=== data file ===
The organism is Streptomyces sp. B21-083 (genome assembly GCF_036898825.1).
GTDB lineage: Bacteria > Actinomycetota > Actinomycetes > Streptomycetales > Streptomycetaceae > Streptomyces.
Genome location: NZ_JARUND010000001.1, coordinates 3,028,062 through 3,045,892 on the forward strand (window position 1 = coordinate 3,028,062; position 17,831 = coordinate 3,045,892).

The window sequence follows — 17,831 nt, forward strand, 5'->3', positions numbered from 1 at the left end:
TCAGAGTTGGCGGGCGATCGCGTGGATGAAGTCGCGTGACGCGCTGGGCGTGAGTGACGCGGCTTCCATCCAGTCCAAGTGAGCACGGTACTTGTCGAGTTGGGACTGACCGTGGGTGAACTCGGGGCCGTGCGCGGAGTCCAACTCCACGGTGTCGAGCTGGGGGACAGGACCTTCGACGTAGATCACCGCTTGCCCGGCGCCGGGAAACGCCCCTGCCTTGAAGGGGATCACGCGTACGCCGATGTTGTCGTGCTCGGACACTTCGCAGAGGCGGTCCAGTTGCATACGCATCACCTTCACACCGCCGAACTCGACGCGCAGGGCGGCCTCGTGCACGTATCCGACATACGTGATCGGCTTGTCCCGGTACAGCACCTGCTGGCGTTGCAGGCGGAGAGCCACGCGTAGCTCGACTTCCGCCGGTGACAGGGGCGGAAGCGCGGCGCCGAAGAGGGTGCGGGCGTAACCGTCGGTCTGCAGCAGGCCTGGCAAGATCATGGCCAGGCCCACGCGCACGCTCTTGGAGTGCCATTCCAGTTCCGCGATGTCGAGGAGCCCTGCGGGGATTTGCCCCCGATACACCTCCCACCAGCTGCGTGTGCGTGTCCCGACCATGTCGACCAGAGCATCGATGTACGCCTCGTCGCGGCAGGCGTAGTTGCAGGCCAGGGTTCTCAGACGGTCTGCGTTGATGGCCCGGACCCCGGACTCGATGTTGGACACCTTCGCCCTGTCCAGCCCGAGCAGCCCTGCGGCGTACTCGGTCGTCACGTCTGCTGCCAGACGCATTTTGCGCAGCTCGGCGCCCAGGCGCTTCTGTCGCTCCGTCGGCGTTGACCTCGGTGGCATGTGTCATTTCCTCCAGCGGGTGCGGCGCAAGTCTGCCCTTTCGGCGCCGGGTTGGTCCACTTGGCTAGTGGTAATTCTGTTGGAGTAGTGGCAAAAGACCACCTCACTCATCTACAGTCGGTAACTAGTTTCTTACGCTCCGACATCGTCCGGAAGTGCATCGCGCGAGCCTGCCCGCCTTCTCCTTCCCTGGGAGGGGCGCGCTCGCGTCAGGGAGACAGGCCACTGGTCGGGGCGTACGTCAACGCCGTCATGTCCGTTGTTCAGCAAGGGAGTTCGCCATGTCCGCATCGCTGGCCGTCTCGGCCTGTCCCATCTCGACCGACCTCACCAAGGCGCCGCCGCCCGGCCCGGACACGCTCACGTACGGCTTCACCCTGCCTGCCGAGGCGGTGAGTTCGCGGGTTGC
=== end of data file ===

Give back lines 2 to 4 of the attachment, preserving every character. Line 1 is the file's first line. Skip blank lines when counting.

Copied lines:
GTDB lineage: Bacteria > Actinomycetota > Actinomycetes > Streptomycetales > Streptomycetaceae > Streptomyces.
Genome location: NZ_JARUND010000001.1, coordinates 3,028,062 through 3,045,892 on the forward strand (window position 1 = coordinate 3,028,062; position 17,831 = coordinate 3,045,892).

The window sequence follows — 17,831 nt, forward strand, 5'->3', positions numbered from 1 at the left end: